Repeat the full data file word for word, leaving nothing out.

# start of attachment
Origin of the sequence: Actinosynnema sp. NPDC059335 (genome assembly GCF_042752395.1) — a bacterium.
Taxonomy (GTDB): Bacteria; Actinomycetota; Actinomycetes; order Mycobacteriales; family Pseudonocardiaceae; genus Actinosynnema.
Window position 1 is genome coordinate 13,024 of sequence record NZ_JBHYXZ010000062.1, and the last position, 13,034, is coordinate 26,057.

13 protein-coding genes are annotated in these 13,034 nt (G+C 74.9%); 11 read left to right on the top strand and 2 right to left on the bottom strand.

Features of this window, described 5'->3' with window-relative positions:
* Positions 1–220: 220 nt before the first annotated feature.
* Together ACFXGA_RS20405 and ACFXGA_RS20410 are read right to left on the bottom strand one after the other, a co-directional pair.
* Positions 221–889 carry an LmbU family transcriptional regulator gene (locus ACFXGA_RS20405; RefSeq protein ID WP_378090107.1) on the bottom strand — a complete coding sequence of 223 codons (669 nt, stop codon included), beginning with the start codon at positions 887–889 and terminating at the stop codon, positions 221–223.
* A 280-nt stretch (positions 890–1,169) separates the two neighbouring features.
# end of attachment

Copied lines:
Origin of the sequence: Actinosynnema sp. NPDC059335 (genome assembly GCF_042752395.1) — a bacterium.
Taxonomy (GTDB): Bacteria; Actinomycetota; Actinomycetes; order Mycobacteriales; family Pseudonocardiaceae; genus Actinosynnema.
Window position 1 is genome coordinate 13,024 of sequence record NZ_JBHYXZ010000062.1, and the last position, 13,034, is coordinate 26,057.

13 protein-coding genes are annotated in these 13,034 nt (G+C 74.9%); 11 read left to right on the top strand and 2 right to left on the bottom strand.

Features of this window, described 5'->3' with window-relative positions:
* Positions 1–220: 220 nt before the first annotated feature.
* Together ACFXGA_RS20405 and ACFXGA_RS20410 are read right to left on the bottom strand one after the other, a co-directional pair.
* Positions 221–889 carry an LmbU family transcriptional regulator gene (locus ACFXGA_RS20405; RefSeq protein ID WP_378090107.1) on the bottom strand — a complete coding sequence of 223 codons (669 nt, stop codon included), beginning with the start codon at positions 887–889 and terminating at the stop codon, positions 221–223.
* A 280-nt stretch (positions 890–1,169) separates the two neighbouring features.